Alien and Sedition Laws.

June, 1798.

Mr. LIVINGSTON. By this act the President alone is empowered to make the law; to fix in his own mind what acts, what words, what thoughts, or looks, shall constitute the crime contemplated by the bill; that is, the crime of being "suspected to be dangerous to the peace and safety of the United States." This comes completely within the definition of despotism -- a union of legislative, executive, and judicial powers. My opinions on this subject are explicit: they are, that wherever our laws manifestly infringe the Constitution under which they were made, the people {441} ought not to hesitate which to obey. If we exceed our powers, we become tyrants, and our acts have no effect.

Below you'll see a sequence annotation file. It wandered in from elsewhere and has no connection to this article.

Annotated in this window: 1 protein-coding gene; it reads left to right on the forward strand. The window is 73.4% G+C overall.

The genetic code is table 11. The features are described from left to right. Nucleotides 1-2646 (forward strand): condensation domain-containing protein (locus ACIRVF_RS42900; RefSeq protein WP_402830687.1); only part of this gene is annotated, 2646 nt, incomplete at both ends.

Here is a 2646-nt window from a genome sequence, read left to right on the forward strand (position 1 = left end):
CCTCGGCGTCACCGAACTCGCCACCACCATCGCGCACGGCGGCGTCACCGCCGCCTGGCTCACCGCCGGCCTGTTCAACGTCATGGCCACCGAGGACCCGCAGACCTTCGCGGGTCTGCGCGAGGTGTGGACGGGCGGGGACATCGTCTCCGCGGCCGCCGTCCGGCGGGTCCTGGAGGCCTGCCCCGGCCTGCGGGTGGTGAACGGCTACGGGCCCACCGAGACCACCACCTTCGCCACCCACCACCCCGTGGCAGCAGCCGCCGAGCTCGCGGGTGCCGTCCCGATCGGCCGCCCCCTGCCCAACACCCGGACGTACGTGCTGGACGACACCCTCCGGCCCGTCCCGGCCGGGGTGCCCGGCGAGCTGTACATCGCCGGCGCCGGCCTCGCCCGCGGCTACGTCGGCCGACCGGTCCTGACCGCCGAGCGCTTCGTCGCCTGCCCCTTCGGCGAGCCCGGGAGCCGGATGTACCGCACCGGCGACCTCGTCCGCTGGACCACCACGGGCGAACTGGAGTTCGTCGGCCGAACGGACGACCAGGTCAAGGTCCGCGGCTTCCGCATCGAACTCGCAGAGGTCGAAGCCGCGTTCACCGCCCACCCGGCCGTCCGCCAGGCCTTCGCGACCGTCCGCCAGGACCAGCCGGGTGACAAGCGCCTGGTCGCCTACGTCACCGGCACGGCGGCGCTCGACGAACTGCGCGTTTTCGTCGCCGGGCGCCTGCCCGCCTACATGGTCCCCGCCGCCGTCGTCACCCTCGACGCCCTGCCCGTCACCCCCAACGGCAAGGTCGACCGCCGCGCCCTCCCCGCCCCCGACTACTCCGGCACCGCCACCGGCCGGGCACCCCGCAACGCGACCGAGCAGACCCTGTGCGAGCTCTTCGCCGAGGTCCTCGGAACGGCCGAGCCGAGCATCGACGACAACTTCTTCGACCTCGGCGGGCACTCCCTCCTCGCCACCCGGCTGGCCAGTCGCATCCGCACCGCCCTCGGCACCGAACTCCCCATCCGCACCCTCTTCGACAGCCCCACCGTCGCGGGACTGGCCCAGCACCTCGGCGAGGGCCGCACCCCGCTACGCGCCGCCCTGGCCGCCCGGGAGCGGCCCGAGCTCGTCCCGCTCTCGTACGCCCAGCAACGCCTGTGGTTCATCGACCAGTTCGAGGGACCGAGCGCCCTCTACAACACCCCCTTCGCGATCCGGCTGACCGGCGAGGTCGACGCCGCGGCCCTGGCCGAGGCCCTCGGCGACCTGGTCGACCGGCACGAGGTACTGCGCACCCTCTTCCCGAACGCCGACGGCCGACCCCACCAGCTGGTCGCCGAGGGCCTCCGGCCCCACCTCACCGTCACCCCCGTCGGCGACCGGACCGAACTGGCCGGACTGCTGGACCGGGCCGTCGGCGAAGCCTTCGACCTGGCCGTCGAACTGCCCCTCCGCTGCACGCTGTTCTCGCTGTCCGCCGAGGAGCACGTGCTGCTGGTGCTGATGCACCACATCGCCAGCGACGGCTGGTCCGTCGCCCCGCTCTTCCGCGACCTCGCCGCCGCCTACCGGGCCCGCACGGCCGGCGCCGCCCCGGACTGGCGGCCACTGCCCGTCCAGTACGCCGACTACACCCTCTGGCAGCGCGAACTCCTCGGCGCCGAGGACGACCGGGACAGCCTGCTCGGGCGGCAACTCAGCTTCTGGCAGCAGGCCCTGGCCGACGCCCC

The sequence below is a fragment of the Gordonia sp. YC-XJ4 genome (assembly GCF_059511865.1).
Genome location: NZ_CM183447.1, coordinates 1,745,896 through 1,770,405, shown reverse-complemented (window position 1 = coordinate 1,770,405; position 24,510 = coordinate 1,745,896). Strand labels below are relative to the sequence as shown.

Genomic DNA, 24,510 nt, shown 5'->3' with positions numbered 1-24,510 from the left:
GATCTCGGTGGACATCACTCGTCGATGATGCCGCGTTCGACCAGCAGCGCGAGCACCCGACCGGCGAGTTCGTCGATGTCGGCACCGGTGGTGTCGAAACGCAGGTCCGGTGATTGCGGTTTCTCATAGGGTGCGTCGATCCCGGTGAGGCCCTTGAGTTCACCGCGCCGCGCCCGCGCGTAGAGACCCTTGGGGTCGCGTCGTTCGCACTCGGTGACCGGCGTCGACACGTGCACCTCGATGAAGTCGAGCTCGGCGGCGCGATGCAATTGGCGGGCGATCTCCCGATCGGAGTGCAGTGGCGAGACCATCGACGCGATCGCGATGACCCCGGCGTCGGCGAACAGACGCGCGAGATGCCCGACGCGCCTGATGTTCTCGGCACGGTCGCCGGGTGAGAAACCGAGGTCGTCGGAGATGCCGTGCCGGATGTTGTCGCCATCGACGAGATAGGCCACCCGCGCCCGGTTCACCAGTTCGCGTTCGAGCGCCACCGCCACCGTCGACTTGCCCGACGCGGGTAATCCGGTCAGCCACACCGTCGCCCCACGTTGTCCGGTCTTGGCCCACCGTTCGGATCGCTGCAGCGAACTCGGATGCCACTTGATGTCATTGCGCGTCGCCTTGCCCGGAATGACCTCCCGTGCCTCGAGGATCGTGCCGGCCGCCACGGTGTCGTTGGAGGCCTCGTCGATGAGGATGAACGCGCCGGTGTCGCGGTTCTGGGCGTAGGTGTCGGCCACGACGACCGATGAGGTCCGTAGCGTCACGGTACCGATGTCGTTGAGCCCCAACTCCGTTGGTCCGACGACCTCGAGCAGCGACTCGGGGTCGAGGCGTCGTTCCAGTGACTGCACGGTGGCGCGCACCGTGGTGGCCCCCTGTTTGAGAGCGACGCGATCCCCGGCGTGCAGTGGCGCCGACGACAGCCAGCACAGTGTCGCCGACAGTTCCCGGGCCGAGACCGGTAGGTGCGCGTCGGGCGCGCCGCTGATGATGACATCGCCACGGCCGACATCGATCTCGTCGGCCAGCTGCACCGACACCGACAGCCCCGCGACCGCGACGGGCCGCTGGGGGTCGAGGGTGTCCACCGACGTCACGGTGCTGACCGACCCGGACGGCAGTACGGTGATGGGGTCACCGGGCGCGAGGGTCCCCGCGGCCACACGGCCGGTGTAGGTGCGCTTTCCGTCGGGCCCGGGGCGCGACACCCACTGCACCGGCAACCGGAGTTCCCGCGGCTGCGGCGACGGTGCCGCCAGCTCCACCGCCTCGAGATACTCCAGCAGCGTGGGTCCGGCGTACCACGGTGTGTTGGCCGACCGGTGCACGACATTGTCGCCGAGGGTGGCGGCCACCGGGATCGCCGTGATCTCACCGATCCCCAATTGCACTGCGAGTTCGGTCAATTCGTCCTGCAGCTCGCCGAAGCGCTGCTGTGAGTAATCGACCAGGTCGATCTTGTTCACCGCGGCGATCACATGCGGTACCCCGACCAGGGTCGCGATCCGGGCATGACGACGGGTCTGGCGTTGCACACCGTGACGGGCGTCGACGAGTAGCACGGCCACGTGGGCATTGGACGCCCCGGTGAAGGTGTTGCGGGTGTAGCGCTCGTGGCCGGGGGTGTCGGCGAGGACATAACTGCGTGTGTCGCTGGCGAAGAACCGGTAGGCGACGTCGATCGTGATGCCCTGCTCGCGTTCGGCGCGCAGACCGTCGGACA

Mr. TAZEWELL opposed the bill. He knew but of one power, given to Congress by the Constitution, which could exclusively apply to aliens; and that was the power of naturalization. Whether this was a power which excluded the states from its exercise, or gave to Congress only a concurrent authority over the subjects, he would not now pretend to say. It neither authorized Congress to prohibit the migration of foreigners to any state, nor to banish them when admitted. It was a power which could only authorize Congress to give or withhold citizenship. The states, notwithstanding this power of naturalization, could impart to aliens the rights of suffrage, the right to purchase and hold lands. There were, in this respect, no restraints upon the states. The states, Mr. T. said, had not parted from their power of admitting foreigners to their society, nor with that of preserving the benefit which their admission gave them in the general government, otherwise than that by which they would be deprived of a citizen. [The bill passed the Senate by yeas, 16; nays, 7.]